How do you handle unsolicited parenting advice from family members who are:
b.) ten years younger
c.) without children themselves
d.) any or all of the above
I have some family members who fit some or all of the above. They think that when I don't adhere or quickly agree with their parenting suggestions or ideas that it's because I think I'm the perfect parent or that I'm the expert parent. Obviously, no parent is perfect. I do a lot of reading and research about parenting though, so if I'm talking about what I know it's not because it's only my opinion, it's often times founded on sound research or statistics. I'm proud of what I know, but I'm pretty humble about not knowing it all.
I find it frustrating when my family members without information, children, or even childcare experience try to suggest I should change my ways of parenting. For example, I was told the other day that I needed to teach my child what no means because if I don't now that they'll never learn. It's laughable. My LO is not even two yet! My child knows very well what the word no means, but has quite an opinion and mind that sometimes decided to listen and many times does not. But I think learning it and respecting it will come in due time. I want to be respected by my children and for my children to respect others, which comes in many forms, one of which is learning to adhere to being told no. Expecting my not even two year old to listen every time, though? That seems very unrealistic. I cared for children other than my own for 15 years before having my own. I took care of many well behaved children and not one always listened when I said no.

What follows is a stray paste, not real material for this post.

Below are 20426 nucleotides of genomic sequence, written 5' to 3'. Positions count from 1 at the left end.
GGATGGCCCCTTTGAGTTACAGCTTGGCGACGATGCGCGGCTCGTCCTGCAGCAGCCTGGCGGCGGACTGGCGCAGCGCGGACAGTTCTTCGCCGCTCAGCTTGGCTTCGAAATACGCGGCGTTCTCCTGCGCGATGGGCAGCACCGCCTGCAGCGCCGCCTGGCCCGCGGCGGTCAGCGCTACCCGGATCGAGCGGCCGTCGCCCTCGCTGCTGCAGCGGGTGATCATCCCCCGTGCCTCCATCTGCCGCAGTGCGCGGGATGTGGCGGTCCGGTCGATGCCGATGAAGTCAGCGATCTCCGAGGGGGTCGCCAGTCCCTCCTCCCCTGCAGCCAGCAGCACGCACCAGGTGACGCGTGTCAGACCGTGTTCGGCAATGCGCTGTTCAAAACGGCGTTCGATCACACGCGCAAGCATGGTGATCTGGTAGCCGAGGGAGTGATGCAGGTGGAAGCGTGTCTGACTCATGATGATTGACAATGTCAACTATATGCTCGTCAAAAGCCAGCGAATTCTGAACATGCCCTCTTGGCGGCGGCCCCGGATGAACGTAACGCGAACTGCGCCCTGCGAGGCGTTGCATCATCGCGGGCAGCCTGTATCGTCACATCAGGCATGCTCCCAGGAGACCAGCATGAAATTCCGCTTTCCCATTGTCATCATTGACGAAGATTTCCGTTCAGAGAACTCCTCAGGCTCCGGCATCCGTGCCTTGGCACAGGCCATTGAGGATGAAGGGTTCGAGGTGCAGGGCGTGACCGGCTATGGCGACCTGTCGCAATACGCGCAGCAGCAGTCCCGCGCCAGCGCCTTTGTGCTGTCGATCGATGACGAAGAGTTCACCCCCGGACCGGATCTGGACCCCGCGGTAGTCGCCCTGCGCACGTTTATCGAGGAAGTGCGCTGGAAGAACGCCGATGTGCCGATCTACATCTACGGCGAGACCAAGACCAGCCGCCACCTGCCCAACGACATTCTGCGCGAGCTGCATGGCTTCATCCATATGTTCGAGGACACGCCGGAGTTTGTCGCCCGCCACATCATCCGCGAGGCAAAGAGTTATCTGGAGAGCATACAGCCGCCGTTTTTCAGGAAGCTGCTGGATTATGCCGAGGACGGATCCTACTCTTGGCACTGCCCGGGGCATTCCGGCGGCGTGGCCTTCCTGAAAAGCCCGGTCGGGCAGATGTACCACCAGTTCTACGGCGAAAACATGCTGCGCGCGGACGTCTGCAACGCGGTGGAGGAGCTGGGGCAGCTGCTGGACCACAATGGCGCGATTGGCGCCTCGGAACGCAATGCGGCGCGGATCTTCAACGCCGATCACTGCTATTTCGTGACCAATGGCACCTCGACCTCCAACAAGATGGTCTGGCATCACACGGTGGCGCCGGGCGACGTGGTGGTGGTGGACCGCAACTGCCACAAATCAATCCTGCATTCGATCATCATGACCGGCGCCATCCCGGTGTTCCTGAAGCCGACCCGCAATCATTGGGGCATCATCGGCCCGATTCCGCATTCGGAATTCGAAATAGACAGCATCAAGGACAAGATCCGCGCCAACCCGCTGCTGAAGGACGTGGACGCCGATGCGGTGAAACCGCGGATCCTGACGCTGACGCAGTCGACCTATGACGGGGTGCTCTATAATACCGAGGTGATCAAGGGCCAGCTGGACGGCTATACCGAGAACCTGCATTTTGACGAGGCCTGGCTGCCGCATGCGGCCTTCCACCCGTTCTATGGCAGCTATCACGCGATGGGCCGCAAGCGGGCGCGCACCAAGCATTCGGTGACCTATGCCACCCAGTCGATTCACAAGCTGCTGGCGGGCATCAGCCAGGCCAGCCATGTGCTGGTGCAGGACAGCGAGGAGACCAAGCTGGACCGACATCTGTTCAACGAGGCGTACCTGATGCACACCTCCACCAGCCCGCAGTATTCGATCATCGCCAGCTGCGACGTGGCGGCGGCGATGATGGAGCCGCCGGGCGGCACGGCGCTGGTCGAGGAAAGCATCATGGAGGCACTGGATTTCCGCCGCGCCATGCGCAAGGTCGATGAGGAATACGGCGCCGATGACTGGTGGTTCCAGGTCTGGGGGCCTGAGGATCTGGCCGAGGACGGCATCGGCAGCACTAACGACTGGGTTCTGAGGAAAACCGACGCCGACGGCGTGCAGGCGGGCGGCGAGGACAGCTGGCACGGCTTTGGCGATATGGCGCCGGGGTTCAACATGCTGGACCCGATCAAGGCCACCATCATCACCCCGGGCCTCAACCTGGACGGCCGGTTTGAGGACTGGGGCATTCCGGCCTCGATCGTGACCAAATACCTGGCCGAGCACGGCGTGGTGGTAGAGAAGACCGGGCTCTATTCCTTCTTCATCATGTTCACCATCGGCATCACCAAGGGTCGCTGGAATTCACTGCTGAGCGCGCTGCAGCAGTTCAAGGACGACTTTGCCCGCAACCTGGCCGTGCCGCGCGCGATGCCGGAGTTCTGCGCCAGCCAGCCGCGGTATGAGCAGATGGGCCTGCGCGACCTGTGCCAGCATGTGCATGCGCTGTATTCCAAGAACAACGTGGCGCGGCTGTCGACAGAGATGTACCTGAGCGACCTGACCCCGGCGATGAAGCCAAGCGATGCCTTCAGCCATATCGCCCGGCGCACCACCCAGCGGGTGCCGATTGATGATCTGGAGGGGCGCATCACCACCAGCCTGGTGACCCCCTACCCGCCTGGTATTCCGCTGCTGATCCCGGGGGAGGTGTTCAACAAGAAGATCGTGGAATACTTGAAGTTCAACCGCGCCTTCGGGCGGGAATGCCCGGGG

So... I want to know how put a stop to people offering unappreciated advice when they don't know what they're talking about? I want to be kind, not mean, but I also want the advice to stop! I don't mind if it's helpful, but when it's not... enough is enough. And I've really had enough.